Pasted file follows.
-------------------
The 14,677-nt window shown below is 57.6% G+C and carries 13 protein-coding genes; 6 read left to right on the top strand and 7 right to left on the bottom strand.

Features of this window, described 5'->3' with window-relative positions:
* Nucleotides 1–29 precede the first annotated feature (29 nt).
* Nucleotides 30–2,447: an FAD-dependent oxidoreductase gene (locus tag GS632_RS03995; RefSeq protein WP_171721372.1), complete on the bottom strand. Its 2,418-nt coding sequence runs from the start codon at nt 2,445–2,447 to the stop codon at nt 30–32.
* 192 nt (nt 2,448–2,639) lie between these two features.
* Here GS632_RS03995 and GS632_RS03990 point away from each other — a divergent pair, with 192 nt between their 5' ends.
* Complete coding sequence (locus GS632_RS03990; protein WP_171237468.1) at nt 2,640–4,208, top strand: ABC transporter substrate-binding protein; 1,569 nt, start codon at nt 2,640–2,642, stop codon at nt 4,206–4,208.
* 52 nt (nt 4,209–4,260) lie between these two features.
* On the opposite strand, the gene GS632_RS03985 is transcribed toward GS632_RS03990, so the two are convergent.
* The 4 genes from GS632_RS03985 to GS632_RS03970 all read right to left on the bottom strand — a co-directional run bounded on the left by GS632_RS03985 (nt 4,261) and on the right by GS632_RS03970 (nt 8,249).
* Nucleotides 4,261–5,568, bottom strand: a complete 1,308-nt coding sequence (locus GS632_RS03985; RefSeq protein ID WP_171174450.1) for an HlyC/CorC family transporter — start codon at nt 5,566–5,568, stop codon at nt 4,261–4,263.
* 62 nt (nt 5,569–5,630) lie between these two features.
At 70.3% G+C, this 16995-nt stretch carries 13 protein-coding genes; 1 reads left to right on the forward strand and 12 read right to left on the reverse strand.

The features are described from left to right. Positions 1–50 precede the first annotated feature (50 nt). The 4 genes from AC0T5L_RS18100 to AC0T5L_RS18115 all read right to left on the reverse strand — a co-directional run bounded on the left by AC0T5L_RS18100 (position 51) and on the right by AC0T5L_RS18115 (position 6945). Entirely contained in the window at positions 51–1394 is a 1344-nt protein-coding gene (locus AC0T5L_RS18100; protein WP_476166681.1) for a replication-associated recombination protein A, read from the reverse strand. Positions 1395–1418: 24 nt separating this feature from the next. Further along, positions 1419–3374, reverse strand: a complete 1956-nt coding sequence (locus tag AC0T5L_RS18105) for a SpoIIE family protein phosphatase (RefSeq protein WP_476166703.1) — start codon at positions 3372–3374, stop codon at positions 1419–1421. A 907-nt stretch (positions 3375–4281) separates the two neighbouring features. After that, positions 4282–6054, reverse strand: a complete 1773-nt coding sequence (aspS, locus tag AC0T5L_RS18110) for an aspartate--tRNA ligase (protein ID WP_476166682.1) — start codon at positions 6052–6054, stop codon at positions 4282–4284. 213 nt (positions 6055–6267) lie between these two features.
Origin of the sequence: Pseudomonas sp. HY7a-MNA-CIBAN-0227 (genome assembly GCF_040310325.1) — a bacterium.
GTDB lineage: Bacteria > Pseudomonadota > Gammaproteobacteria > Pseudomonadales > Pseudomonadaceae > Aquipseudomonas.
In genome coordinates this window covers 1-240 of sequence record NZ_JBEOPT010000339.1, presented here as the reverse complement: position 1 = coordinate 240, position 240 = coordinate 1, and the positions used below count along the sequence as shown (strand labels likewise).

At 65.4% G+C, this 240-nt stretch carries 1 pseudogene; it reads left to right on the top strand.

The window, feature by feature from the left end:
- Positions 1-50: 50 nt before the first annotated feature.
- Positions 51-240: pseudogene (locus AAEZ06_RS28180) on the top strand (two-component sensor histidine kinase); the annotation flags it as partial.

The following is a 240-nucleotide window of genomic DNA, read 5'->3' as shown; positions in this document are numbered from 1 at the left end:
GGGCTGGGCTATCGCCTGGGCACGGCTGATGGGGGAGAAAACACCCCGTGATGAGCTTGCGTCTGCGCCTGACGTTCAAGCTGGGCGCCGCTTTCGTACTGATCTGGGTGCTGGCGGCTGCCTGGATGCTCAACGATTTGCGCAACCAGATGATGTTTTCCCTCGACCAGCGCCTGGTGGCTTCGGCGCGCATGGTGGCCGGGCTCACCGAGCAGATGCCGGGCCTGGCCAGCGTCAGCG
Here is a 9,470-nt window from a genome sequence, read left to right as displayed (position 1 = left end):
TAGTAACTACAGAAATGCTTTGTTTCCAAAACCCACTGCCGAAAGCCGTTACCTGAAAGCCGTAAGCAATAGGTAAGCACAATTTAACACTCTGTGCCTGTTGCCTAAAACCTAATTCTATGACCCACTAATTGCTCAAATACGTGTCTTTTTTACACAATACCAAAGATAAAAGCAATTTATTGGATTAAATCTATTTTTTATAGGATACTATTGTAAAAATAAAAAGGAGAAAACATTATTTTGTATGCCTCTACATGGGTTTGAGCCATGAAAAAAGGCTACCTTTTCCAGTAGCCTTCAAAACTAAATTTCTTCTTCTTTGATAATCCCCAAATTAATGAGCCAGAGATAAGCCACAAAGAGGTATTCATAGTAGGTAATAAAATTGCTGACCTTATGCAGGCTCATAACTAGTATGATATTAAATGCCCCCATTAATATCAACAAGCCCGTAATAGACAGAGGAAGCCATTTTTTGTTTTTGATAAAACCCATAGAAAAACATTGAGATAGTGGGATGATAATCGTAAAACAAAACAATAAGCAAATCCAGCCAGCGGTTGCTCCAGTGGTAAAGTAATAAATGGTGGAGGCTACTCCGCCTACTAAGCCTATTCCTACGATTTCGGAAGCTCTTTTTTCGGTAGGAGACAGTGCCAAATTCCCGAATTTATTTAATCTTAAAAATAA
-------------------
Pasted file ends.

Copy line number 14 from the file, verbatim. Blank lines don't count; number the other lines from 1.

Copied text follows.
The features are described from left to right. Positions 1–50 precede the first annotated feature (50 nt). The 4 genes from AC0T5L_RS18100 to AC0T5L_RS18115 all read right to left on the reverse strand — a co-directional run bounded on the left by AC0T5L_RS18100 (position 51) and on the right by AC0T5L_RS18115 (position 6945). Entirely contained in the window at positions 51–1394 is a 1344-nt protein-coding gene (locus AC0T5L_RS18100; protein WP_476166681.1) for a replication-associated recombination protein A, read from the reverse strand. Positions 1395–1418: 24 nt separating this feature from the next. Further along, positions 1419–3374, reverse strand: a complete 1956-nt coding sequence (locus tag AC0T5L_RS18105) for a SpoIIE family protein phosphatase (RefSeq protein WP_476166703.1) — start codon at positions 3372–3374, stop codon at positions 1419–1421. A 907-nt stretch (positions 3375–4281) separates the two neighbouring features. After that, positions 4282–6054, reverse strand: a complete 1773-nt coding sequence (aspS, locus tag AC0T5L_RS18110) for an aspartate--tRNA ligase (protein ID WP_476166682.1) — start codon at positions 6052–6054, stop codon at positions 4282–4284. 213 nt (positions 6055–6267) lie between these two features.